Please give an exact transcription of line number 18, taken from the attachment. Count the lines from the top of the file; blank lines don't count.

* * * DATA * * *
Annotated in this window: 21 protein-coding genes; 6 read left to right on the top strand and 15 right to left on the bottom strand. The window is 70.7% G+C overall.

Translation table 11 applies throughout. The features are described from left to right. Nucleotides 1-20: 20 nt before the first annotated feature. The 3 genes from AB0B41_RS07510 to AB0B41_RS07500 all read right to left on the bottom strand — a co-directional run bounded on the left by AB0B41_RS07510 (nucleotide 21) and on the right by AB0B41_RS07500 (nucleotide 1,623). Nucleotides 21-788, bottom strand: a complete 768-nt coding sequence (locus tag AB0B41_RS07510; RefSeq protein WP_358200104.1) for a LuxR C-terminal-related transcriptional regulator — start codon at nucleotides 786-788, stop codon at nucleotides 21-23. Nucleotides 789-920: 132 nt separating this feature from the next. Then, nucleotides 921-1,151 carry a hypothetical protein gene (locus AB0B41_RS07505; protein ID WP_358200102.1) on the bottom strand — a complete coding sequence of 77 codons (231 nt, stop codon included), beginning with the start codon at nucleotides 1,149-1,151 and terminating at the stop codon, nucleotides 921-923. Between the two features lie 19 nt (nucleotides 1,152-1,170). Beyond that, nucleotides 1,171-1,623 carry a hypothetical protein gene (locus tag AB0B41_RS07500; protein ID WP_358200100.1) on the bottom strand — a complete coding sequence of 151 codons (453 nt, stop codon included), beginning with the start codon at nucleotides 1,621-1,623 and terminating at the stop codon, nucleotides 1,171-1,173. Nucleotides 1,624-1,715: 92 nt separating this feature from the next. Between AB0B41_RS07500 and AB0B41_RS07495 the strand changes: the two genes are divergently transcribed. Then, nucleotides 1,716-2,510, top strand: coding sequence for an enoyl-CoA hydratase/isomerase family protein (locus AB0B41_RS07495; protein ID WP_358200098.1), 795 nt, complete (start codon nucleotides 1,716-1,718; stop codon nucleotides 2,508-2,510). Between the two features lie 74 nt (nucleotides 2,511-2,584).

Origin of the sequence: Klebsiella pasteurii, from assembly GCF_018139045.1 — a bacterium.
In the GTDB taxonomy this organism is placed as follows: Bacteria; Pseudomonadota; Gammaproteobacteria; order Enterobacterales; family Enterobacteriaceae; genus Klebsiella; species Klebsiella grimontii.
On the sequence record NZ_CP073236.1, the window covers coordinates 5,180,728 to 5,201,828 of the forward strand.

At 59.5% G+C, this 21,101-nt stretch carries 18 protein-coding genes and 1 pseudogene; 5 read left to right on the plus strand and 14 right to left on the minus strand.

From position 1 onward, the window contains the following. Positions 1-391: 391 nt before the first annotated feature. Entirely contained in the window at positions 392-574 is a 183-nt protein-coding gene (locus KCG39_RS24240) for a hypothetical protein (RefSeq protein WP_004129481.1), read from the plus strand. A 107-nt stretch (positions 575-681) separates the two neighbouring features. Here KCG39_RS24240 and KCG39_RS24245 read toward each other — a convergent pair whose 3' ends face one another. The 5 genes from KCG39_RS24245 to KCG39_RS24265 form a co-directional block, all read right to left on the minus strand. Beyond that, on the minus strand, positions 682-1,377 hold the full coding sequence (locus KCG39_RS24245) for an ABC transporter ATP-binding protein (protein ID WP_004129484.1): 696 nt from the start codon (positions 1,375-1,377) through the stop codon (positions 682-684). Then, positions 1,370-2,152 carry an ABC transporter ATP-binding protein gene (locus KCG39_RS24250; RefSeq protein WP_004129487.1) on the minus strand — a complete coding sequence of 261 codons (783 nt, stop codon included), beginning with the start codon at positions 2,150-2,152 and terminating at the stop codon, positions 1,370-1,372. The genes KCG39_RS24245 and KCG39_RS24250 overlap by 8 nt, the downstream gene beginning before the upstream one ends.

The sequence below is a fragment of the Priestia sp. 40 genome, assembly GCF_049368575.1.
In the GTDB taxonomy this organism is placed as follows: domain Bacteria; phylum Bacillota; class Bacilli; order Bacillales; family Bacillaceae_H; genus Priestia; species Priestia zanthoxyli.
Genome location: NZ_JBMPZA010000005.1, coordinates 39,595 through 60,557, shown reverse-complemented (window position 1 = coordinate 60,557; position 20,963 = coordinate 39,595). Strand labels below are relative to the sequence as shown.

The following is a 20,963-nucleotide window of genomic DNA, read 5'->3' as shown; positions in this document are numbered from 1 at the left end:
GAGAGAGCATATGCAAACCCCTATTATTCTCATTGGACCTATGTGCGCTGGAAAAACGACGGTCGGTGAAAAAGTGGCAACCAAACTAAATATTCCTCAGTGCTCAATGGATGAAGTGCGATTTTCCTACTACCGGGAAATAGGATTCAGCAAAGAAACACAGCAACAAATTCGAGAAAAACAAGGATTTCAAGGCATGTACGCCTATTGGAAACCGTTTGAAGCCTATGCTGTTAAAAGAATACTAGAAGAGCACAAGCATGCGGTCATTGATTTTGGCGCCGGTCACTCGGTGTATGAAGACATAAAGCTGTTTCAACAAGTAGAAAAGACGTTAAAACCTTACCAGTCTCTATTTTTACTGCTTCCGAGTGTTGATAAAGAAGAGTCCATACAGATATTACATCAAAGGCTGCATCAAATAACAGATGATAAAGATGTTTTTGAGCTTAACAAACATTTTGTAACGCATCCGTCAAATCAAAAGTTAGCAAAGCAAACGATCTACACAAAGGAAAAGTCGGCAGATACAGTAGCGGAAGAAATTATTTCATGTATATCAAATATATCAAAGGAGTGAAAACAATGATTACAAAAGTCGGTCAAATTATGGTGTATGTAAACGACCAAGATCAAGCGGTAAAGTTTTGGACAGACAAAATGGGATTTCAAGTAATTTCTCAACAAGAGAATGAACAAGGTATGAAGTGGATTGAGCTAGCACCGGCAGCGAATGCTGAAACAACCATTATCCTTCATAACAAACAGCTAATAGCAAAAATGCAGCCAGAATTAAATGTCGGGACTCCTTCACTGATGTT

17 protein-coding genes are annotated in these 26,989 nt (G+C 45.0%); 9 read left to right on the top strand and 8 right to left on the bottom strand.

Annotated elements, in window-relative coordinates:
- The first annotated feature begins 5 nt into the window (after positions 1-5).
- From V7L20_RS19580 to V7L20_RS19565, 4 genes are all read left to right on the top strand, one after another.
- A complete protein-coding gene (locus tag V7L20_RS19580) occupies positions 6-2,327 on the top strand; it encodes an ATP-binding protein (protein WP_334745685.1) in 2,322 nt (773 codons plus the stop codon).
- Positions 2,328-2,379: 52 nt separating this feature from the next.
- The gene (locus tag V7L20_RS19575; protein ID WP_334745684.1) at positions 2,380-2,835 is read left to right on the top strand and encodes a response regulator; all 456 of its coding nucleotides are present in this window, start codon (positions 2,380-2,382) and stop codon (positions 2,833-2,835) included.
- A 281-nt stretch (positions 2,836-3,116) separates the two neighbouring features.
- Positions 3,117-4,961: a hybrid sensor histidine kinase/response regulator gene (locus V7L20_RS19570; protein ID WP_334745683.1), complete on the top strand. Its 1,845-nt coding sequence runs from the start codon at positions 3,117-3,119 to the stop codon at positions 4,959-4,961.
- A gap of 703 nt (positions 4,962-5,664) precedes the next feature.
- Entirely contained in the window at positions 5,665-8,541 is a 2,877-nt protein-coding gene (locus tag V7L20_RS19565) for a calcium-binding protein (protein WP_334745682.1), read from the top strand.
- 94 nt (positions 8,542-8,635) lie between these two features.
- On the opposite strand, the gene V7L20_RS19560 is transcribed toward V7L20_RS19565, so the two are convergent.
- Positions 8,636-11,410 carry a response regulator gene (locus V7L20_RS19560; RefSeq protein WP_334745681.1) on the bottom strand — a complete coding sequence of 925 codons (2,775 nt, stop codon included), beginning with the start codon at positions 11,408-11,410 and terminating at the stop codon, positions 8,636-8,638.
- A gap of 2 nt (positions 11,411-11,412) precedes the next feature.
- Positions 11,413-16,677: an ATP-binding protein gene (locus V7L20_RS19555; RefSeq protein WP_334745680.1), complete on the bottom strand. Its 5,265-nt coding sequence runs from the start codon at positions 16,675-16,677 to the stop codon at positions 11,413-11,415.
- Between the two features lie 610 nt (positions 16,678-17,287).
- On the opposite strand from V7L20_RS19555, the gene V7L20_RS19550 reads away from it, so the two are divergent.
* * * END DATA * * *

- Positions 2,328-2,379: 52 nt separating this feature from the next.